The Department of Housing and Urban Development this week proposed spending about $4 billion to start construction of apartments for low- and moderate-income families this year and in 1979.

The program would vastly expand the number of housing units started for such families - from 128,501 in fiscal 1977 to 180,000 this year to 296,700 in fiscal 1979, which starts Oct. 1.

The units would be financed through low-interest mortgage money put up by the Government National Mortgage Association, a HUD agency. Under a so-called "tandem" program GNMA would buy mortgages from private lenders at below-market interest rates (usually 1.5 per cent lower) and resell them at market rates, absorbing the differences as a subsidy.

Hud already has $2.1 billion in budget authority for the program in the current fiscal year and will seek another $2 billion in fiscal 1979.

Most of the mortgage money would be used to entice builders and developers to construct new apartments for low-fsand moderate-income tenants under HUD's Section 8 assisted housing program. The remaining $500,000 would be targeted to finance mortgages for apartment houses for moderate-income people in central cities.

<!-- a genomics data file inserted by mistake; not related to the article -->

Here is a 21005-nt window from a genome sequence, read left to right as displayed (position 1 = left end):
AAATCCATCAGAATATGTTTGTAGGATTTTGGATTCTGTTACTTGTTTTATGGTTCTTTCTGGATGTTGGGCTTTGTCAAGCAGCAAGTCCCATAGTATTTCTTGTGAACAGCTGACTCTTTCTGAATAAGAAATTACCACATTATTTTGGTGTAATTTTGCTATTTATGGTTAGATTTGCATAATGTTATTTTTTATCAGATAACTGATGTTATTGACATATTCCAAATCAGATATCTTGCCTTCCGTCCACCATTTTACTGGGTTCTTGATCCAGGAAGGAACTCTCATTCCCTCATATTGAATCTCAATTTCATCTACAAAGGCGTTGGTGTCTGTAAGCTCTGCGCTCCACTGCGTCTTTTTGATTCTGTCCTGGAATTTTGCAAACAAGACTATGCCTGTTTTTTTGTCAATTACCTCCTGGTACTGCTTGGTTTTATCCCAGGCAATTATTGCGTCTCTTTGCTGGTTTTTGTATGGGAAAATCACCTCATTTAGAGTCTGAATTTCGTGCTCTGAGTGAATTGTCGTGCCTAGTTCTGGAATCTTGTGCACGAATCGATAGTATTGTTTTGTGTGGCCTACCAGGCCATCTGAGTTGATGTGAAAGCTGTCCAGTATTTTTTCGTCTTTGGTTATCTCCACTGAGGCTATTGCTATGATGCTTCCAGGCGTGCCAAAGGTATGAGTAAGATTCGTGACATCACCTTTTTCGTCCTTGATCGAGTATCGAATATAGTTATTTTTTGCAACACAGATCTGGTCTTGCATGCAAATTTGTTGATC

Another HUD request is for $24.7 billion in new budget authority, which, combined with $6.4 billion carried over from the current fiscal year, will allow HUD to provide rental aid in fiscal 1979 for 400,000 units under the Section 8 and public housing programs. By the end of September, the nation will have 3.3 million of such units.

President Carter's budget said the number of families receiving housing assistance is expected to increase from 2.6 million in 1977 to 3.1 million in 1979.